5/30/2018 11:13:51 AM
Edge computing has a need for speed
"Cloud Computing","Edge Computing","Computation"
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Edge computing has a need for speed

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Edge computing has a need for speed


Wednesday, May 30, 2018
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Edge computing report done by Condusiv Technologies says the current edge computing technologies have a serious need for improved speed.

Edge computing is projected to grow at a cumulative annual growth rate of 46% over the next four years to over $6 billion by 2022.1 With this growth has come a readjustment in planning strategy on the part of CIOs and other IT managers. “For nearly a decade now, large, computer-intensive enterprises have been looking at IT investment in terms of moving virtually all applications to the cloud, with a concomitant reduction of operating expenses in local computing and the possibility of lower - or at least reasonably stable - overall cost. Unfortunately, it’s going to be more complicated than that,” said James D’Arezzo, CEO of Condusiv Technologies, a world leader in I/O reduction and SQL database performance.

The actual “edge” in edge computing depends on the application. In telecommunications, it could be a cell phone, or perhaps a cell tower. In manufacturing, it could be a machine on a shop floor; in enterprise IT, the edge could be a laptop. The important thing about edge computing is that it enables data produced by Internet of Things devices to be processed close to where it’s created, rather than sending it to centralized, cloud-based data centers. This allows data to be analyzed in near real-time - a need of organizations across many industries, including manufacturing, healthcare, telecommunications and finance.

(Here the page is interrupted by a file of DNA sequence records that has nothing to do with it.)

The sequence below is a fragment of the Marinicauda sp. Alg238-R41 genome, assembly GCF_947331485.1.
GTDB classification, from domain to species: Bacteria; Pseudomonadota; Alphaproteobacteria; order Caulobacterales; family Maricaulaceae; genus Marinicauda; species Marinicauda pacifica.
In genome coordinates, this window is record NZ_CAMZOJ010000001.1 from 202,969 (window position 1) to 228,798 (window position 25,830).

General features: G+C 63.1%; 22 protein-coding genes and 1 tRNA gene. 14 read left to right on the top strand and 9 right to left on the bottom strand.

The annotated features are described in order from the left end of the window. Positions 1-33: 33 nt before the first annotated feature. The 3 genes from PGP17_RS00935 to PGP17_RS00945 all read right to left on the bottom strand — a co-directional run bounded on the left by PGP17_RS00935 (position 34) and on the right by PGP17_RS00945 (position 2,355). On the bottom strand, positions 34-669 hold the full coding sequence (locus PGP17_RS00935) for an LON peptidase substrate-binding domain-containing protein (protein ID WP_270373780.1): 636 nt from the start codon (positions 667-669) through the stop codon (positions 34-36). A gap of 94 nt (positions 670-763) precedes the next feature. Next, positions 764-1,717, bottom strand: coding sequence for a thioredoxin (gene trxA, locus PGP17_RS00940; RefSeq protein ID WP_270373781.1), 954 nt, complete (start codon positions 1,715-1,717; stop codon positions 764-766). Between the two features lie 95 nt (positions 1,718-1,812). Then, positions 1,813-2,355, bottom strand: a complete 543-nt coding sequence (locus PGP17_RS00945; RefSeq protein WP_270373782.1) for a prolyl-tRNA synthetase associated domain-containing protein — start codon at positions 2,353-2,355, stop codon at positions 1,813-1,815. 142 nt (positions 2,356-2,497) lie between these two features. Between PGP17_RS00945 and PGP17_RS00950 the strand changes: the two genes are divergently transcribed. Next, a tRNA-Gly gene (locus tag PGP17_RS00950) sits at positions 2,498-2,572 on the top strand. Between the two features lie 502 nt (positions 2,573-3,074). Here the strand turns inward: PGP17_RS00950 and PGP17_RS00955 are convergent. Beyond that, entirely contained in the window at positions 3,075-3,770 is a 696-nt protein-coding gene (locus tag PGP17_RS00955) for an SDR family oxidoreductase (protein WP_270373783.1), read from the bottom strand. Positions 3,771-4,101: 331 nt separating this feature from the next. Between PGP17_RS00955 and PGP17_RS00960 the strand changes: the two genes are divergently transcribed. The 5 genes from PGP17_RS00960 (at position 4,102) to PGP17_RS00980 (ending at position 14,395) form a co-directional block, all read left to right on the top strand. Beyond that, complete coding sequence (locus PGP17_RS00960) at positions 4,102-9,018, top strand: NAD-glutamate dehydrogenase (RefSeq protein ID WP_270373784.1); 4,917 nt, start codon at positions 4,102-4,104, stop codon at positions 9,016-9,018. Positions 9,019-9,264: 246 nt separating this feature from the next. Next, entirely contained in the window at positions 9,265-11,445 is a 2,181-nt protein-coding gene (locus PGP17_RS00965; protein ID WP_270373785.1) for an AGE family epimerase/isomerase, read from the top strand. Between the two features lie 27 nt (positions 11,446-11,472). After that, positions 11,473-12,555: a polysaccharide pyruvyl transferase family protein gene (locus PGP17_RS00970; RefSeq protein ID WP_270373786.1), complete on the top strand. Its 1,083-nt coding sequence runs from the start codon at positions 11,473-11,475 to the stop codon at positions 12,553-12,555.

Industry observers cite the autonomous, self-driving car as a kind of current ultimate example of the need for edge computing. Due to speed, privacy concerns and available bandwidth, a user cannot feed each and every one of the various sensors of a self-driving car up to the cloud and then await a response. A latency delay which might be tolerable in, say, waiting for a video to start would be unacceptable in a situation involving split-second, life-or-death decisions.

The growing need for edge computing - and, inevitably, the growing number of applications for which it’s being put to use - are causing corporate IT planners to look toward a future of managing multiple capabilities - cloud-based for some applications, non-cloud-based (or specialty cloud-based) for others. One recent suggested model would use edge computing for basic data visualization, basic analytics, caching, buffering and streaming, pre-processing and cleansing, and device-to-device communications. Cloud computing would be reserved for complex analytics, big data mining, business logic sources, machine learning rules, advanced visualizations, and long-term data storage.

Meanwhile, IT leaders in many fields are scrambling to balance an explosive growth in overall data with the demands of users for immediate analysis. According to the Gartner Group, for example, in the life sciences, only 5% of the data created has actually been analyzed. More than one industry expert has referred to the situation as a “digital arms race” between data creation and the ability to store and analyze it.

“Basically, there’s no choice,” said D’Arezzo. “If you’re a CIO today, you have to do both. You have to do edge computing and cloud computing. You have to keep generating new data, and you have to store and analyze it. And you have to do all of this within budgets that don’t normally allow for wholesale hardware replacement. For that to happen, your I/O capacity and SQL servers need to be optimized, and, given the realities of edge computing, so do your desktops and laptops. A very cost-effective way to do that is to implement software that reduces input and output, which can improve performance dramatically.”

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